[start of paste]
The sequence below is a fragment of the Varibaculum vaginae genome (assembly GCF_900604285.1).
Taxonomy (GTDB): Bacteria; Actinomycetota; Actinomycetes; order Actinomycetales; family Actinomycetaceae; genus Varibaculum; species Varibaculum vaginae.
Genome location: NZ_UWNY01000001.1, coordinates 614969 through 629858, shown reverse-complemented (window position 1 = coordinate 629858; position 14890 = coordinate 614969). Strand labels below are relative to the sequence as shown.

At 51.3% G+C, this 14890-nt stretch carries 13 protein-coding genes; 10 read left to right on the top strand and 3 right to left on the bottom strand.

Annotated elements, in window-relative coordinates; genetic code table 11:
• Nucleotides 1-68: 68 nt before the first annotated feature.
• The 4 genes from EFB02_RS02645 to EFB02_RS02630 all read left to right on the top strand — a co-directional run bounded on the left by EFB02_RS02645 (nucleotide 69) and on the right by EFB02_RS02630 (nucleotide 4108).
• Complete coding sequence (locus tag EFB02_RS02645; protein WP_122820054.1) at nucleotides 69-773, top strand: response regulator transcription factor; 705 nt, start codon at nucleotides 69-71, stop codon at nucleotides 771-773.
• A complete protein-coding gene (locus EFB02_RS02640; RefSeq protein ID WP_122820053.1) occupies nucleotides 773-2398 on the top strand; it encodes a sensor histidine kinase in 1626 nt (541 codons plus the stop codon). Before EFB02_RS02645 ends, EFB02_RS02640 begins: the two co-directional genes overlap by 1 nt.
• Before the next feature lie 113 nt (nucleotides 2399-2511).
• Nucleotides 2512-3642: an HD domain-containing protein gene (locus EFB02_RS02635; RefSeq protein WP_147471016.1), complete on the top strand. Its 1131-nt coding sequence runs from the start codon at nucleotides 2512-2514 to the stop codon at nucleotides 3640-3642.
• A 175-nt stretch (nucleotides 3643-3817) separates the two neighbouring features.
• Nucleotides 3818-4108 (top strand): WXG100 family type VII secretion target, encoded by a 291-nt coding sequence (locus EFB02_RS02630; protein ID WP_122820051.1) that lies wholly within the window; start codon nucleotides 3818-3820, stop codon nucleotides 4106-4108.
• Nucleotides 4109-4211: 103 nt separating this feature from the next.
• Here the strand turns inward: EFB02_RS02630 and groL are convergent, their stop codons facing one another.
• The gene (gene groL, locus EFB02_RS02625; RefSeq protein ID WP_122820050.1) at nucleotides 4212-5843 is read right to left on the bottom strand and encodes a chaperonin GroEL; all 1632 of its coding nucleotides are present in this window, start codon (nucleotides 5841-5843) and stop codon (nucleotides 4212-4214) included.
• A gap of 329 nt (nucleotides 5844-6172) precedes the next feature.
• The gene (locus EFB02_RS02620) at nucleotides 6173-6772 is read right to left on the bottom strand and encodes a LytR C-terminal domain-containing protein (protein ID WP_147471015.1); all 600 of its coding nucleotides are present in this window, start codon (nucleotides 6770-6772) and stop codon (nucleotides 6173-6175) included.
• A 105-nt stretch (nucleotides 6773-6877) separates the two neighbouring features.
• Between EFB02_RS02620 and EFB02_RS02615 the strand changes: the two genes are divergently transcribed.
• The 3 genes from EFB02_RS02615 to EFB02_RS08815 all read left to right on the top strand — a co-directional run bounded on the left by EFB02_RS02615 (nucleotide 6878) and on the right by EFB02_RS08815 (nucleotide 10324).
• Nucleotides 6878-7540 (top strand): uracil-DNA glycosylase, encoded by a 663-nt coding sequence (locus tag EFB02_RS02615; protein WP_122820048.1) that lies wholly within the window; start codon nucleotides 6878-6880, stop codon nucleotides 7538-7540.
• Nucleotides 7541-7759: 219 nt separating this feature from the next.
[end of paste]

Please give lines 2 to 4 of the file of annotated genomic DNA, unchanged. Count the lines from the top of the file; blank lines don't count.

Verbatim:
Taxonomy (GTDB): Bacteria; Actinomycetota; Actinomycetes; order Actinomycetales; family Actinomycetaceae; genus Varibaculum; species Varibaculum vaginae.
Genome location: NZ_UWNY01000001.1, coordinates 614969 through 629858, shown reverse-complemented (window position 1 = coordinate 629858; position 14890 = coordinate 614969). Strand labels below are relative to the sequence as shown.

At 51.3% G+C, this 14890-nt stretch carries 13 protein-coding genes; 10 read left to right on the top strand and 3 right to left on the bottom strand.